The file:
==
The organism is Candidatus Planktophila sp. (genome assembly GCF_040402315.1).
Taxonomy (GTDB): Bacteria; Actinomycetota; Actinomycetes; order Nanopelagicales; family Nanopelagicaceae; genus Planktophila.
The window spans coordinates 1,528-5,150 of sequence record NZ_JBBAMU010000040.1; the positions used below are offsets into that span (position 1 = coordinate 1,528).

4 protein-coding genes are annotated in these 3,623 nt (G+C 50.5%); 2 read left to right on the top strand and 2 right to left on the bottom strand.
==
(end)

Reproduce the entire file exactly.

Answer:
The organism is Candidatus Planktophila sp. (genome assembly GCF_040402315.1).
Taxonomy (GTDB): Bacteria; Actinomycetota; Actinomycetes; order Nanopelagicales; family Nanopelagicaceae; genus Planktophila.
The window spans coordinates 1,528-5,150 of sequence record NZ_JBBAMU010000040.1; the positions used below are offsets into that span (position 1 = coordinate 1,528).

4 protein-coding genes are annotated in these 3,623 nt (G+C 50.5%); 2 read left to right on the top strand and 2 right to left on the bottom strand.